Growing Large Highly Perfect Single Crystals and Its Limitations

  • A. Seeger
Part of the NATO ASI Series book series (NSSB, volume 165)

Abstract

Three major topics will be covered in this chapter:
  1. 1.

    Why are large highly perfect single crystals needed? Notice that emphasis is on large here.

     
  2. 2.

    How are large single crystals grown and what are the limits to the perfection of the crystals?

     
  3. 3.

    How is the perfection of large and almost perfect crystals studied? In the present context this is an important subject, but far from being an easy task. If the outcome of experiments indicates that improvements are needed in crystal-growing methods, one does not want to wait until a newly grown crystal is in a 100-GeV beam and then find out that it does not work. Methods are needed that give quantitative information on the perfection beforehand.

     

Keywords

Silicon Crystal Large Crystal Gallium Arsenide Perfect Crystal Critical Shear Stress 
These keywords were added by machine and not by the authors. This process is experimental and the keywords may be updated as the learning algorithm improves.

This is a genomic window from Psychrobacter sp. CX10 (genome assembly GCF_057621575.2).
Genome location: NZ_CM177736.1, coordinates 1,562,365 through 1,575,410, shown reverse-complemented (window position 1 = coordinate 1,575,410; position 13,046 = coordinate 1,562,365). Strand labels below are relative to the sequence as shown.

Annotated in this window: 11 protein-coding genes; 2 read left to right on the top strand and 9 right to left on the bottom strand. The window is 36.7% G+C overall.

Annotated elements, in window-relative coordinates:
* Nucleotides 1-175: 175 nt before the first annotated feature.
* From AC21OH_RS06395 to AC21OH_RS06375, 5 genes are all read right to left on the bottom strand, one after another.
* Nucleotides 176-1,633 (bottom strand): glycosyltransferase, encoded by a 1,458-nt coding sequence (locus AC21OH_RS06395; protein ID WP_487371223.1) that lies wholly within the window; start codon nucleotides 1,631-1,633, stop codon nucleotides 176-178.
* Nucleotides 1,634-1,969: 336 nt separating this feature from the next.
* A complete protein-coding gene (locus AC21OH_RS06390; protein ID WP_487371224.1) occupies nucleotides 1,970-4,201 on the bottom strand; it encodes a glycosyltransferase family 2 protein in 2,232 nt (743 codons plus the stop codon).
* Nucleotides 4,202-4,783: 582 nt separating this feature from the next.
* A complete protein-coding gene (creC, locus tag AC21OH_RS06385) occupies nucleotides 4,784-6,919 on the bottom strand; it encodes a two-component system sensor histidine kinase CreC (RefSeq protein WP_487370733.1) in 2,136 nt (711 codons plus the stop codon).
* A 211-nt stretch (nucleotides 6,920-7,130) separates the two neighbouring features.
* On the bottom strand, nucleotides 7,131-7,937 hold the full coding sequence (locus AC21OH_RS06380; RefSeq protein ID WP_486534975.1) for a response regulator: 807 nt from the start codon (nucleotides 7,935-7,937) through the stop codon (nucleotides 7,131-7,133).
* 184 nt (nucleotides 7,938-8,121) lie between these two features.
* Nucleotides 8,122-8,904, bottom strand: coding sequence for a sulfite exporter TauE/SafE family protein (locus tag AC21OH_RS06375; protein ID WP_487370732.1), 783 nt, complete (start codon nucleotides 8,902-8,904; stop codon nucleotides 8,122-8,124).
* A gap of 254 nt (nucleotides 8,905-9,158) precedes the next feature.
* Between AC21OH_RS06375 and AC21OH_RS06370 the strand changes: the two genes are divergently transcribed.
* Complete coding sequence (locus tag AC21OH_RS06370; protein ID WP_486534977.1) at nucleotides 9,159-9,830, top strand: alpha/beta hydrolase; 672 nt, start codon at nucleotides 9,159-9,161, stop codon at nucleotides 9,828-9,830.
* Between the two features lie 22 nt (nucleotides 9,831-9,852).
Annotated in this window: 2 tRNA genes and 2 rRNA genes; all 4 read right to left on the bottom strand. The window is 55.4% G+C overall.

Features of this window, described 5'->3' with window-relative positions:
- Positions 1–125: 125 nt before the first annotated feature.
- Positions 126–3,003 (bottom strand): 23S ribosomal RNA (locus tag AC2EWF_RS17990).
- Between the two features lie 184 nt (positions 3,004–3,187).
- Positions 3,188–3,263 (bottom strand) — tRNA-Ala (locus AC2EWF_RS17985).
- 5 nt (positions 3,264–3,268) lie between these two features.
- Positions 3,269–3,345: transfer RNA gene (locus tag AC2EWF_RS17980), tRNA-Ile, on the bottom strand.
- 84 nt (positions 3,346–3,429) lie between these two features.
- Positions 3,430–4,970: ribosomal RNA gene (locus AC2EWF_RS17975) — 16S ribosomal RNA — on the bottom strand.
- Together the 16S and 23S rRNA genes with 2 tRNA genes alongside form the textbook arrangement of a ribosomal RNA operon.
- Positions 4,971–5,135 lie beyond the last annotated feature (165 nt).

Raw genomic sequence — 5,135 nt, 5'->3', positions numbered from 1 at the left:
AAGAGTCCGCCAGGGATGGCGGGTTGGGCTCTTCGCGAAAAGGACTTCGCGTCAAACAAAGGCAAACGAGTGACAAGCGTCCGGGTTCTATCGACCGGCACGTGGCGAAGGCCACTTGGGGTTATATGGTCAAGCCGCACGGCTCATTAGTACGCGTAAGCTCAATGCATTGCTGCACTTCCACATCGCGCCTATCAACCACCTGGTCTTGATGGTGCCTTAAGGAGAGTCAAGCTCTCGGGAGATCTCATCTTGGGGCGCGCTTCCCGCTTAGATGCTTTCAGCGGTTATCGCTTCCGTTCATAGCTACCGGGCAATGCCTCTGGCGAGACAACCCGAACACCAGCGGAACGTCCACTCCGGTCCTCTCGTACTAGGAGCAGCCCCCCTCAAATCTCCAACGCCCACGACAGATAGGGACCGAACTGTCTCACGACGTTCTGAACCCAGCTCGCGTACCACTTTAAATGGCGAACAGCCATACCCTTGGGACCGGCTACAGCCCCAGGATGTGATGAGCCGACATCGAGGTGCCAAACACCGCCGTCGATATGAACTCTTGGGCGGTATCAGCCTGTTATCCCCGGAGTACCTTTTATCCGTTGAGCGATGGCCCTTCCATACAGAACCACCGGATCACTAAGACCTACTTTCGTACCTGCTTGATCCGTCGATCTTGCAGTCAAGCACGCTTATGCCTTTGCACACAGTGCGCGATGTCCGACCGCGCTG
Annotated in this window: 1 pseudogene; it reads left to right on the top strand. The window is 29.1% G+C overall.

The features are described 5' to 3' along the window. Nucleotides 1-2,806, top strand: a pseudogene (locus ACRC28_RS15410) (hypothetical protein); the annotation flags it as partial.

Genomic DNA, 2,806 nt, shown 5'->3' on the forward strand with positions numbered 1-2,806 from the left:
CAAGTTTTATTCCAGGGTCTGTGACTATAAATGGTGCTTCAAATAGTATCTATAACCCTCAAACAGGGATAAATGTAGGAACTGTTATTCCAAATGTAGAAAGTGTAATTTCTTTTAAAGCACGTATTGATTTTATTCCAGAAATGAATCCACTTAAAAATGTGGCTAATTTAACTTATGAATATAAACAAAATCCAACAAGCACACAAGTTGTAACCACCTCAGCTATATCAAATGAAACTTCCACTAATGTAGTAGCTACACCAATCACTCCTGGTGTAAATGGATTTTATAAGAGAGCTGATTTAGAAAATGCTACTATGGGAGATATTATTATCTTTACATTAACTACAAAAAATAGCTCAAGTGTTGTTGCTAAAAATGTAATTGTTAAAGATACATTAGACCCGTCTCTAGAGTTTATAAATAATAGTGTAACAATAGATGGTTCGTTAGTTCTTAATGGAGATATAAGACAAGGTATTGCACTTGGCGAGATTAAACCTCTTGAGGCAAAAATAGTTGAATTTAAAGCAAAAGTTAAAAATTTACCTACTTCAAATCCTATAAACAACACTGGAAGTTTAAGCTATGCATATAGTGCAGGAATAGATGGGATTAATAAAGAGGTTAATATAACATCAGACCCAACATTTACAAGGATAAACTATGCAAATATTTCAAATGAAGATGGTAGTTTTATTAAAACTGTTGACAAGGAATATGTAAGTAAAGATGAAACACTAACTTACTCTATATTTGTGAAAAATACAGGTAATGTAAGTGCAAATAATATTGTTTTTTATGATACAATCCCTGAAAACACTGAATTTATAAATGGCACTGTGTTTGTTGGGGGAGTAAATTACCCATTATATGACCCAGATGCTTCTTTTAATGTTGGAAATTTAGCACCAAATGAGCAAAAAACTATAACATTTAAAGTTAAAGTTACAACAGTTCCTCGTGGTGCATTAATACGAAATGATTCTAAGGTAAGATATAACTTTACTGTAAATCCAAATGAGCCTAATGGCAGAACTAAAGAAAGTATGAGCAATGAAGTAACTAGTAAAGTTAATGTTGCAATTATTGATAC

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References

  1. 1.
    W. Trost, K. Differt, K. Maier, and A. Seeger, Springer Proc. Phys. 10: 219–224 (1986).CrossRefGoogle Scholar
  2. 2.
    W. Uelhoff, J. Crystal Growth 65: 278 (1983).ADSCrossRefGoogle Scholar
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    A. van der Hart and W. Uelhoff, J. Crystal Growth 51: 251 (1981).CrossRefGoogle Scholar
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    J. R. Schneider, J. Crystal Growth 65: 660 (1983).ADSCrossRefGoogle Scholar
  5. 5.
    J. R. Schneider and H. A. Graf, J. Crystal Growth, 74: 191 (1986).ADSCrossRefGoogle Scholar
  6. 6.
    J. R. Schneider and H. A. Graf, “Progress in Crystal Growth and Characterization”, P. Krishna, ed., Pergamon Press, in press.Google Scholar

Copyright information

© Springer Science+Business Media New York 1987

Authors and Affiliations

  • A. Seeger
    • 1
    • 2
  1. 1.Institut für PhysikMax-Planck-Institut für MetallforschungStuttgart 80Fed. Rep. of Germany
  2. 2.Institut für Theoretische und Angewandte PhysikUniversität StuttgartStuttgart 80Fed. Rep. of Germany

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